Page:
Because in Bitcoin Cash all transactions are cryptographically sealed, the attempt to move one output twice is a standalone proof that the owner is responsible for those two transactions. This follows from the simple fact that the owner of the output is the only one that can move the funds. A double spend proof is not much more than a pointer to the output it tries to double spend and essential parts of the transactions doing the spending.

Including both cryptographic signatures, of both spends, that only the owner could have made. It is then just a matter of validating both signatures that allows us to establish without a doubt that the output has been spent twice.

The full specification of the Double Spent Proof is here.

3
$ 8.60
$ 5.00 from @powellquesne
$ 1.00 from @JonathanSilverblood
$ 0.50 from @Read.Cash
+ 5
Avatar for TomZ
Written by   337
1 year ago
Enjoyed this article?  Earn Bitcoin Cash by sharing it! Explain
...and you will also help the author collect more tips.

Comments

If I understood this post you're saying Double spent proofs would help when there's diverging mempool policy on the network.

This is the exact opposite of what Jonald Fyookball wrote on this : "Double-Spend Proofs work WITH Unified Mining Policies. They Are Not a Substitute for Them." (https://medium.com/@jonaldfyookball/double-spend-proofs-work-with-unified-miner-policies-they-are-not-a-substitute-for-them-207fbc8b0003)

Amaury also stressed this point and said that it would mainly benefit point of sales systems

$ 0.00
1 year ago

If I understood this post you're saying Double spent proofs would help when there's diverging mempool policy on the network.

Yes, and as with any open market it is inevitable that we will see such divergence.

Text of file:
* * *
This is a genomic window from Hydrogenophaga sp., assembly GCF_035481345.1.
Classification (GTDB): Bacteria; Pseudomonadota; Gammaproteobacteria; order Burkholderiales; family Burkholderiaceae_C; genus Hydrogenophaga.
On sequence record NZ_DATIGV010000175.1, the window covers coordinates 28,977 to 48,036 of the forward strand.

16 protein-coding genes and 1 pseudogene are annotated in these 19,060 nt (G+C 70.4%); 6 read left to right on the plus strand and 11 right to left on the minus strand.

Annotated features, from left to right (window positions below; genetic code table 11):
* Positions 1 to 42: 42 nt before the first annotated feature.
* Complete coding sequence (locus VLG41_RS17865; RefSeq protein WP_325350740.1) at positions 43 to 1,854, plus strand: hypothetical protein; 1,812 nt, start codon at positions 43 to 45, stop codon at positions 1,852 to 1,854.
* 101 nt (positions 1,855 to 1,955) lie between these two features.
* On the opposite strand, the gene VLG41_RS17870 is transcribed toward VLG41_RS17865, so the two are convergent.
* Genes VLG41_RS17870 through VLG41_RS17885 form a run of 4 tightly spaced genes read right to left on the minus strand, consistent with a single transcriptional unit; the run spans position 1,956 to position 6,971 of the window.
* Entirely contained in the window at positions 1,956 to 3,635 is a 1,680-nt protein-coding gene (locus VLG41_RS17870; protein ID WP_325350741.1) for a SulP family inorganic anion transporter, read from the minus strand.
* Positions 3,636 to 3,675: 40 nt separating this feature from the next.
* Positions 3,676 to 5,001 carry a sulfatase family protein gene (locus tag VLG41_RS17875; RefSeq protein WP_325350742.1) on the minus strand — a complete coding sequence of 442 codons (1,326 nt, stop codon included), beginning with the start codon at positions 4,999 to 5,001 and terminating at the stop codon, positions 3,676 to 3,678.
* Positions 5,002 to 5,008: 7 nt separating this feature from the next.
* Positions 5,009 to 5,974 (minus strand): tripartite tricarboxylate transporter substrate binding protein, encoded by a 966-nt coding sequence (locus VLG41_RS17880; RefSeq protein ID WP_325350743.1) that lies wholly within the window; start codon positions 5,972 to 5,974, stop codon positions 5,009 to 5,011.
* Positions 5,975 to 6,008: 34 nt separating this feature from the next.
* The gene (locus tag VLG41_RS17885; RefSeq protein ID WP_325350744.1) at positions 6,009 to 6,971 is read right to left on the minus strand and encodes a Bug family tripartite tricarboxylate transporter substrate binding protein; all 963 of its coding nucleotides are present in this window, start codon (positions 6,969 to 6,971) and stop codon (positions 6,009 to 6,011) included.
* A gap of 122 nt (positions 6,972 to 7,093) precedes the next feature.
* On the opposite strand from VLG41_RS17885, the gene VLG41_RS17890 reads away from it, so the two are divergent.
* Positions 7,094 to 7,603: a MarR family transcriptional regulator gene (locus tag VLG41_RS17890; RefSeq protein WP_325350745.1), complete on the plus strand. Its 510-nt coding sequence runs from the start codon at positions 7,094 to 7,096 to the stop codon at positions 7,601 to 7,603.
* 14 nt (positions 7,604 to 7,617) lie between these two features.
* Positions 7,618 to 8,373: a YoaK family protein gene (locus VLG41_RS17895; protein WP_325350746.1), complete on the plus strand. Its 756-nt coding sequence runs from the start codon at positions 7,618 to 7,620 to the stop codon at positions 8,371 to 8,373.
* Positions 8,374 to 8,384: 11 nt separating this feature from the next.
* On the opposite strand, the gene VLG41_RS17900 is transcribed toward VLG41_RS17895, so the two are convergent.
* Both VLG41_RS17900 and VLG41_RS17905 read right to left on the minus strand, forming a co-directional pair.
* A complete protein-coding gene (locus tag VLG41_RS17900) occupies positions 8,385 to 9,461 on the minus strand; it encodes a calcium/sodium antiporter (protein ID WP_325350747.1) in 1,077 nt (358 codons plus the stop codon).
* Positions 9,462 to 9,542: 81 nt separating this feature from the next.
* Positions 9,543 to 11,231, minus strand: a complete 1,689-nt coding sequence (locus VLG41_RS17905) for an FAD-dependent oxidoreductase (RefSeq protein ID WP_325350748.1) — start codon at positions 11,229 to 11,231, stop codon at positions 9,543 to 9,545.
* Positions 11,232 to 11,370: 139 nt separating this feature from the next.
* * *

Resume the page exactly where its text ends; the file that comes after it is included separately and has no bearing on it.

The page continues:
This is the exact opposite of

I can see how you read it that way, but he doesn't say that. The main difference is that Jonald started with the conclusion and worked his way back. The conclusion is that all miners should keep the same policies (and, implied, run ABC).

You can understand the point of view of the article: miners want to run with different settings, specifically greater unconfirmed depth, and ABC doesn't support this. Miners could switch to another implementation. Then an article comes out making clear why all miners should keep the same settings...

To the DSP problems Jonald sees:

The main reason that double spend proofs don’t fix inconsistent mining policies is that these proofs can only be used as an alert, (a notification or message). They don’t actually prevent double spending or compel nodes to change their behavior.

Notice that he talks about "inconsistent mining policies" as though they are a problem to be fixed. That is an assumption that is not supported in his article. And more important it is dishonest writing as the real problem we were talking about was keeping zero conf low risk. A problem that DSPs in actual fact does fix.

So what happened in that article is that Jonald looked at a completely different "problem", and was indeed able to state that DSPs don't fix this new problem. But the "problem" he came up with is a natural effect of competition. Is it really a problem?

The underlying reason for writing his article was that miners already wanted to diverge their policies (which jonald labeled the problem in the above quote). Quod erat demonstrandum.

$ 0.00
1 year ago

The side-effect is that it will become easier to work around the "first seen" principle that is our main defense against double spends.

This side-effect is possible but not necessary. So far, different implementations* generally manage to apply the same consensus rules - so they should also be able to apply the same node policy.

  • At least ABC and BU. Perhaps some less popular nodes still have some shortcomings here.
$ 0.00
1 year ago

so they should also be able to apply the same node policy.

The difference between consensus rules and a node policy is that policies are allowed to be changed by miners with zero effect on the block being a good block and accepted by other miners.

For instance the transaction size is by consensus rules max 1MB, while at the policy level is max 100KB. What this means is that if a miner includes a 200KB transaction his block will be perfectly Ok .

Miners are allowed to change their policies.

$ 0.00
1 year ago